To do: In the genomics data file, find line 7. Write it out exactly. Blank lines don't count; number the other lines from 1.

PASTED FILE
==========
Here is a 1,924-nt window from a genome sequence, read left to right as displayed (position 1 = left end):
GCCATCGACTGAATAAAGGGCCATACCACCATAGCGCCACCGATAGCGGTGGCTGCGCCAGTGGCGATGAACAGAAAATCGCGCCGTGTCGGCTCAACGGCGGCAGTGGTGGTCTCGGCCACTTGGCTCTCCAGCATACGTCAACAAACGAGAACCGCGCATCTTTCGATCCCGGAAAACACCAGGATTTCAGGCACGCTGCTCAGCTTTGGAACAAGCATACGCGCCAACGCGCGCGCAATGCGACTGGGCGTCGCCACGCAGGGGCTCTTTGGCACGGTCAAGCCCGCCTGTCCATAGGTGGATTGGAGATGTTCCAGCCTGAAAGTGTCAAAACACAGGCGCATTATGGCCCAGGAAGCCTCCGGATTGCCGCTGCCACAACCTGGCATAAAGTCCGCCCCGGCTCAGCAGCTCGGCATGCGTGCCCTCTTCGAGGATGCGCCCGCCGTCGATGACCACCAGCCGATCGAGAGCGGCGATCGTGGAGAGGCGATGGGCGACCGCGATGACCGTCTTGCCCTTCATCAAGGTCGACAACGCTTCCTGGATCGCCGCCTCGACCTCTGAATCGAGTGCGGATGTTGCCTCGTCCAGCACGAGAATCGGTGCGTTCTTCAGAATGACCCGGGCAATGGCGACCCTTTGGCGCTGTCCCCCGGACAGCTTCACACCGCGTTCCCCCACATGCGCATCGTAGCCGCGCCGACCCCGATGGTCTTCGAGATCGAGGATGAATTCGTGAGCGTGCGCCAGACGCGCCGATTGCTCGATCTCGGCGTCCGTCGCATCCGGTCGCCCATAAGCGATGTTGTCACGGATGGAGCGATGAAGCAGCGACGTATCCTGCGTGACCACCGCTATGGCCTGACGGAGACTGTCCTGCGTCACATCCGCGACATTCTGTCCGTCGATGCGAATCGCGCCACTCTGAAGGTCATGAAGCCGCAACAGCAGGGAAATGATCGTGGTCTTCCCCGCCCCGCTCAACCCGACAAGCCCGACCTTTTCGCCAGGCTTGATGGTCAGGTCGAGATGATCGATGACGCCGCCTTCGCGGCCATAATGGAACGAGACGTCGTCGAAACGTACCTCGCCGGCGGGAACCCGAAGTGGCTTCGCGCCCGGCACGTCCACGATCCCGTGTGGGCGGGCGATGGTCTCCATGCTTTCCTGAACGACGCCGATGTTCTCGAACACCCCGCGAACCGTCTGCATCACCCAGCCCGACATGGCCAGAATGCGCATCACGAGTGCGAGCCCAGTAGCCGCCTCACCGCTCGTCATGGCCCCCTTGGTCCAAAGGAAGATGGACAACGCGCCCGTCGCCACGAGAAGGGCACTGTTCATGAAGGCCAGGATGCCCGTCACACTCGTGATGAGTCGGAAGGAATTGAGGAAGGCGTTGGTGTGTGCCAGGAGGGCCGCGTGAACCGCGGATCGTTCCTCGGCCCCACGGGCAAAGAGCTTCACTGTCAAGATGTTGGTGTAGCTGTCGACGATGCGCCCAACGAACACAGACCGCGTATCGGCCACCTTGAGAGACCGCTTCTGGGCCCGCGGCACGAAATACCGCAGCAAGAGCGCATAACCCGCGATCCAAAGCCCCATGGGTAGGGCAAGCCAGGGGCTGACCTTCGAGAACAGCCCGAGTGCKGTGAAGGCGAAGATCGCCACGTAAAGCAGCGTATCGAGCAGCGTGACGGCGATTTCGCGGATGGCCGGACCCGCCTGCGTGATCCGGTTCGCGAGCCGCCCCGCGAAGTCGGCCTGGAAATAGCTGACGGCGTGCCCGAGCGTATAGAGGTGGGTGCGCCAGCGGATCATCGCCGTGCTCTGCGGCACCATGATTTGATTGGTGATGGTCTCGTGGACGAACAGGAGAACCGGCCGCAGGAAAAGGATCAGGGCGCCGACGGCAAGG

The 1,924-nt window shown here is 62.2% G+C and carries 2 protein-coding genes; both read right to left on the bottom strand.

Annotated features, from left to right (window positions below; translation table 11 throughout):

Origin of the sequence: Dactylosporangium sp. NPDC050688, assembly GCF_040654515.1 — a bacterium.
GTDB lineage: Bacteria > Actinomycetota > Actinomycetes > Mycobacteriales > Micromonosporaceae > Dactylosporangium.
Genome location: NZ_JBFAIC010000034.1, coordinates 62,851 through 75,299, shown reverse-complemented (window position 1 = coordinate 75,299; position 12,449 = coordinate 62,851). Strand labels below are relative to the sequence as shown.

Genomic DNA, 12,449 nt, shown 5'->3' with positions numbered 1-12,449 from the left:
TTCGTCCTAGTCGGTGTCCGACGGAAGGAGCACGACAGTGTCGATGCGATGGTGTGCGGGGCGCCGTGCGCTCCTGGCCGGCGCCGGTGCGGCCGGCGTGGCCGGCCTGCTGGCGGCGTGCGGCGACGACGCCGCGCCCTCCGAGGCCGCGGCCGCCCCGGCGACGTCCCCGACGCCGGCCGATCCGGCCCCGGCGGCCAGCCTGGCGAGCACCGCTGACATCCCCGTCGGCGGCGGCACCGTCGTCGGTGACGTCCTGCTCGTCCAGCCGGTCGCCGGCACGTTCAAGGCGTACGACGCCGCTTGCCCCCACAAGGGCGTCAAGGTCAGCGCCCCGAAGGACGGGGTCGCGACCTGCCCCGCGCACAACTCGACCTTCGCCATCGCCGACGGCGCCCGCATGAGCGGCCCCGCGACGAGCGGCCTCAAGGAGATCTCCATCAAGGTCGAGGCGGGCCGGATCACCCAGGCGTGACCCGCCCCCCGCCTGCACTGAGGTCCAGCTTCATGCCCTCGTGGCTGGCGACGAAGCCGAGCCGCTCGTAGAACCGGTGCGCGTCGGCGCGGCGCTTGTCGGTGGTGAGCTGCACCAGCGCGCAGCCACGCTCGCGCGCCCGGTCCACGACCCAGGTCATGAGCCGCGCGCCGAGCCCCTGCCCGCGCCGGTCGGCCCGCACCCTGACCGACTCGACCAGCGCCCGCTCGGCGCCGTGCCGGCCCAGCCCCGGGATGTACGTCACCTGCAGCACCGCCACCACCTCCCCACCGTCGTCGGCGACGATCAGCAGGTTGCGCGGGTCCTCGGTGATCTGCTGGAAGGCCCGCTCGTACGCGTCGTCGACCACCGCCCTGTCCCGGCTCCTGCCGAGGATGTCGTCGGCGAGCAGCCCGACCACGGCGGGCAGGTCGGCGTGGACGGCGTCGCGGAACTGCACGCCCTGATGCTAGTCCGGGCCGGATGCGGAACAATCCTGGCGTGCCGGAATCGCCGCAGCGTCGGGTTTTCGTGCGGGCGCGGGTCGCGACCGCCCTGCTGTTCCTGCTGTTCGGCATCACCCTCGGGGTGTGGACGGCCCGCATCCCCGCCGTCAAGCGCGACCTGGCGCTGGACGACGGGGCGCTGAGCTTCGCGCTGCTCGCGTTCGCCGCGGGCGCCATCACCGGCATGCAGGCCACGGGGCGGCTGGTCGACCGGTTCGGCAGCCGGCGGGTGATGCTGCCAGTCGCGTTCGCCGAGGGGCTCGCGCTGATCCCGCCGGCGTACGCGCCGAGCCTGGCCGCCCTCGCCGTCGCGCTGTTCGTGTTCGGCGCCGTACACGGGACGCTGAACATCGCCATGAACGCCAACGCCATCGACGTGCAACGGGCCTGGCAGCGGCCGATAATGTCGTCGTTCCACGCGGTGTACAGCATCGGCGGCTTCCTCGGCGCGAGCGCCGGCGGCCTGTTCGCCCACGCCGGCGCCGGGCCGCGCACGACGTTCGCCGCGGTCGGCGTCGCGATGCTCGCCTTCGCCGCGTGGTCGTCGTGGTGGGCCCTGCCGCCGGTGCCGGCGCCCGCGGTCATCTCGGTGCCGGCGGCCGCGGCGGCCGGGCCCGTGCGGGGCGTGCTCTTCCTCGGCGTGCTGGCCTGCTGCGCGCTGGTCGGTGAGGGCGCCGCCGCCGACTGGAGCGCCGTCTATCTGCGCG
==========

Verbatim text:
Genome location: NZ_JBFAIC010000034.1, coordinates 62,851 through 75,299, shown reverse-complemented (window position 1 = coordinate 75,299; position 12,449 = coordinate 62,851). Strand labels below are relative to the sequence as shown.